Reading, hearing and seeing stories this week about the New Orleans Jazz and Heritage Festival triggers memories of the festival’s beginnings and of the years I lived in the Crescent City (please, not The Big Easy). JazzFest, as it was christened at its birth in the late 1960s, began as the purest of jazz festivals, integrated with a judicious smattering of associated events involving Louisiana food and culture. The 1968 and ’69 festivals, along with certain years at Newport and Monterey, were among the music’s milestone large events. They were not big money makers and they did not fit some New Orleans movers’ and shakers’ vision of what a festival should be in a city whose motto is “Let The Good Times Roll.”
From an earlier Rifftides piece about Willis Conover, who produced the 1969 JazzFest:
The ’69 festival turned out to be one of the great events in the history of the music. It reflected Willis’s knowledge, taste, judgment, and the enormous regard the best jazz musicians in the world had for him.
I won’t give you the complete list of talent. Suffice it to report that the house band for the week was Zoot Sims, Clark Terry, Jaki Byard, Milt Hinton and Alan Dawson, and that some of the hundred or so musicians who performed were Sarah Vaughan, the Count Basie band, Gerry Mulligan, Paul Desmond, Albert Mangelsdorff, Roland Kirk, Jimmy Giuffre, the Onward Brass Band, Rita Reyes, Al Belletto, Eddie Miller, Graham Collier, Earle Warren, Buddy Tate, Dickie Wells, Pete Fountain, Freddie Hubbard and Dizzy Gillespie. The festival had style, dignity and panache. It was a festival of music, not a carnival. An enormous amount of the credit for that goes to Willis. His achievement came only after months of infighting with the chairman and other retrograde members of the jazz establishment who did not understand or accept mainstream, much less modern, jazz and who wanted the festival to be the mini-Mardi Gras that it became the next year and has remained since.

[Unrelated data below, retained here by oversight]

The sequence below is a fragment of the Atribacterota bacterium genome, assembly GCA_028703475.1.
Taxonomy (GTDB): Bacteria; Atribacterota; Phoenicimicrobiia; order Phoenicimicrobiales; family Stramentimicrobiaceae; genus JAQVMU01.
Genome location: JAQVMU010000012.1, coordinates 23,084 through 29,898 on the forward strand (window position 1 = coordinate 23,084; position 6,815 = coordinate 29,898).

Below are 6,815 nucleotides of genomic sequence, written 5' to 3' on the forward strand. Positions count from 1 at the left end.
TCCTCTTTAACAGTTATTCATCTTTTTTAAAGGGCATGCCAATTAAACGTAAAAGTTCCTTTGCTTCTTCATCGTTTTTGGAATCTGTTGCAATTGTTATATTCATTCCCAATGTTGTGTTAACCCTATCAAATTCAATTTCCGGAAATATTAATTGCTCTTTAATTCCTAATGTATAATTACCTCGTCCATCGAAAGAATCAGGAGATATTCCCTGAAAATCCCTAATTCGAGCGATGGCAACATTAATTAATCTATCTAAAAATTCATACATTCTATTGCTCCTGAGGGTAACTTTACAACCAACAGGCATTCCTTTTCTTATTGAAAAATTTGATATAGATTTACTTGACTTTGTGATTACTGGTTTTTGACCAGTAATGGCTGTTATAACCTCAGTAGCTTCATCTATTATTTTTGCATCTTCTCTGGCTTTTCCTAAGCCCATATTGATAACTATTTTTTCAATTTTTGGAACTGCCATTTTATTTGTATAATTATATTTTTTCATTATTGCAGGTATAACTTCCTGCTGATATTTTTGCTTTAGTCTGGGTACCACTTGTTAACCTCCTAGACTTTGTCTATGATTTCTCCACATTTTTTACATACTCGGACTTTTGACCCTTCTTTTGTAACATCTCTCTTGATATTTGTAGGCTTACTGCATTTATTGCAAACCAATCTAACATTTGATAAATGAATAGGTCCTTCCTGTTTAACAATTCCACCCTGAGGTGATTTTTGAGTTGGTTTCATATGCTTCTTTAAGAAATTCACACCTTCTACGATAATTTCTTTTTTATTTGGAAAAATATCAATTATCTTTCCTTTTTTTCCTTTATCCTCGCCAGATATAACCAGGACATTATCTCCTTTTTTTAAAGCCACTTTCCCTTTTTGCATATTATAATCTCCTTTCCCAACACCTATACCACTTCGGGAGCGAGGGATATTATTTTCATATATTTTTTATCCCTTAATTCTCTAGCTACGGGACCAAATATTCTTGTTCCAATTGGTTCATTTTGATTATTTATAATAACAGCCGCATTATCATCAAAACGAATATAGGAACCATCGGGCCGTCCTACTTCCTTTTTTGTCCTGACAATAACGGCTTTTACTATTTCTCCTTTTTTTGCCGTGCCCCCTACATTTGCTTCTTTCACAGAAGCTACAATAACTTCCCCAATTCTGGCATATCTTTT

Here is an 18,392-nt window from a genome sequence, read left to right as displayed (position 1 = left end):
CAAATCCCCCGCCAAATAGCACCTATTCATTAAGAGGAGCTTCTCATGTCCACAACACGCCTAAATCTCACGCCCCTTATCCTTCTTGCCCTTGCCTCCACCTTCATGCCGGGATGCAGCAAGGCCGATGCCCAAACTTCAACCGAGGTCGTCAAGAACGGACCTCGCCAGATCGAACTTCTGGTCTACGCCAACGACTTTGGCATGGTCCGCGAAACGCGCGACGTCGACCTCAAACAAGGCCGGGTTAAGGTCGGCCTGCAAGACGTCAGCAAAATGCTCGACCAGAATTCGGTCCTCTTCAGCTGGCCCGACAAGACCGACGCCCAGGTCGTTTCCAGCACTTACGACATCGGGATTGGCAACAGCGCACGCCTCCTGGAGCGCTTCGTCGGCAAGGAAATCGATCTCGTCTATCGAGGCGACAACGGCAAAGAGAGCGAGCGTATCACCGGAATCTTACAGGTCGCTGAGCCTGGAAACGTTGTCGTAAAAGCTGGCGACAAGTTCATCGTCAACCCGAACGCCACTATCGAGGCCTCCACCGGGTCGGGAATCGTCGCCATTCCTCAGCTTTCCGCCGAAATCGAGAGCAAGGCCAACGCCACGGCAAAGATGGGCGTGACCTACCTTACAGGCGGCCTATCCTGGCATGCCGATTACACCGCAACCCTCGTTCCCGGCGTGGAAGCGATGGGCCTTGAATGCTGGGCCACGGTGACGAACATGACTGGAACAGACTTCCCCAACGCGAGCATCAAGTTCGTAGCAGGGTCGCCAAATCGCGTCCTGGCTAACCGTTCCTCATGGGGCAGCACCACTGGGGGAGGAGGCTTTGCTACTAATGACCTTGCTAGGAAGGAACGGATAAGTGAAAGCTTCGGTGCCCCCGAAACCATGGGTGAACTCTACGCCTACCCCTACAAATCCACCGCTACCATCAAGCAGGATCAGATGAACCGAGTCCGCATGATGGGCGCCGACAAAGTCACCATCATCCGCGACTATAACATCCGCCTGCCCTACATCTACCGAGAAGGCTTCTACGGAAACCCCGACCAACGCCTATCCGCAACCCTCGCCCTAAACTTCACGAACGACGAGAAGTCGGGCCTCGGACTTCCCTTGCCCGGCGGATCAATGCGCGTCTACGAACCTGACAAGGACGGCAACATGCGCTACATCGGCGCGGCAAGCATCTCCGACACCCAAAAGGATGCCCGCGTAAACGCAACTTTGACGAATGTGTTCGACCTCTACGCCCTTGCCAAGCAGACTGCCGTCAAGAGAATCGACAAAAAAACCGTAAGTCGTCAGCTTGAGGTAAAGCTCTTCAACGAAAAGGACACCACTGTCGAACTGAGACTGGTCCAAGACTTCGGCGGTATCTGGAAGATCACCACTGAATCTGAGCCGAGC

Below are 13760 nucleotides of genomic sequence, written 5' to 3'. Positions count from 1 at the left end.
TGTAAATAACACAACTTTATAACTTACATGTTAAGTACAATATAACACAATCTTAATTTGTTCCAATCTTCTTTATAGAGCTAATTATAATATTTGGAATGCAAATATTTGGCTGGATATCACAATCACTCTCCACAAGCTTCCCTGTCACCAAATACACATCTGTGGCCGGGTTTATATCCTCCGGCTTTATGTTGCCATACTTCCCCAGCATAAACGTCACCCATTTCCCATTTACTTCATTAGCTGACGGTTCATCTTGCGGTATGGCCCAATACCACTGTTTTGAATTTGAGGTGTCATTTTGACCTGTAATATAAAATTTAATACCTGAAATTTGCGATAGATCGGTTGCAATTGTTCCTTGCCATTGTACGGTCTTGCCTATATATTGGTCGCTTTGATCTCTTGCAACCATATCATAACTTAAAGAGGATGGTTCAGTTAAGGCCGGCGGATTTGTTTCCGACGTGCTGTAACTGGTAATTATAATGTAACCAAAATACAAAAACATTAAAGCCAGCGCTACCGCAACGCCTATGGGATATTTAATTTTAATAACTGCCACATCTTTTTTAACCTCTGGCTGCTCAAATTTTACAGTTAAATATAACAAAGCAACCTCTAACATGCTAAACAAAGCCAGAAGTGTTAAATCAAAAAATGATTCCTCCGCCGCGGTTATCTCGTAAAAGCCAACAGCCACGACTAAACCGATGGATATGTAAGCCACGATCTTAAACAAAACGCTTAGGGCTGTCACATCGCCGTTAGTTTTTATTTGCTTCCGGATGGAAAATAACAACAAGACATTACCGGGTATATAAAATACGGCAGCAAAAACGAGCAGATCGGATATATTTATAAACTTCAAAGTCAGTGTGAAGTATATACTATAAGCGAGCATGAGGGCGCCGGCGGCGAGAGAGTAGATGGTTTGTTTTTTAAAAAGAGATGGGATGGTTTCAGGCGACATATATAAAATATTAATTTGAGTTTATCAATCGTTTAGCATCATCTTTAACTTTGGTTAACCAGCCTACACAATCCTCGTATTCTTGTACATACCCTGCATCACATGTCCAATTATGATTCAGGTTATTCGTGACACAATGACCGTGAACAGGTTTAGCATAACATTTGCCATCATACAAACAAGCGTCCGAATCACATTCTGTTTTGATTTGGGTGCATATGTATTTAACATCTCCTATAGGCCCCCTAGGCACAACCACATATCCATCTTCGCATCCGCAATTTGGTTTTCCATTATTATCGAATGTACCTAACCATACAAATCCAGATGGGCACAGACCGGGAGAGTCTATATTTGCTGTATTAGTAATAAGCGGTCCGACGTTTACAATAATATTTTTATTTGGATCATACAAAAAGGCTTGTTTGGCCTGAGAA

To read more about Conover’s role in the festival, go here.
In 1970, George Wein’s Festival Productions company took over JazzFest from the locals who created it, renamed it the New Orleans Jazz and Heritage Festival and—with promotional skill and canny marketing—made it the world-famous party it is today. The fact that the bash is overwhelmingly pop, secondarily heritage and minimally jazz doesn’t bother the promoters and doesn’t bother New Orleans. It was probably inevitable in the city that care forgot, that JazzFest would become a big, fat, swirling celebration full of R&B, rock, gospel, Zydeco and soul. The headliners this year are Bob Dylan, Dr. John, Herbie Hancock, The Meters, Dave Matthews, Bruce Springsteen, Paul Simon, Keith Urban and Fats Domino. Perhaps you’ll have no trouble finding the one jazz name in that list.
In the aftermath of Katrina, with much of the city resembling a post-war nightmare, a party called a jazz festival symbolizes New Orleans’ determination to recover. That speaks of a spirit that rises from within New Orleanians and cuts through a malaise of failed leadership, politics and bureaucracy. For eight years, I was a New Orleanian. I understand that spirit. It grows out of the curious combination of laissez faire and obstinance that animates folks whose blood has a component of coffee with chicory.
Partying is wonderful. Food is wonderful. Boogying and getting down is wonderful. Few Orleanians would disagree with any of that. But this is the city that gave us Louis Armstrong, Sidney Bechet, Jelly Roll Morton, Henry “Red” Allen, Barney Bigard, Raymond Burke, Danny Barker, Paul Barbarin, James Black, Johnny Vidacovich, Al Belletto, Terence Blanchard, Donald Harrison and the Marsalises.
Clearly, the New Orleans Jazz and Heritage Festival is here to stay as a kaleidoscope of entertainment. Wouldn’t it be wonderful if the city also had room for a festival that honored and nurtured the music that is the living symbol of the New Orleans spirit. Somehow, jazz ended up in a minor role at what the natives still call JazzFest.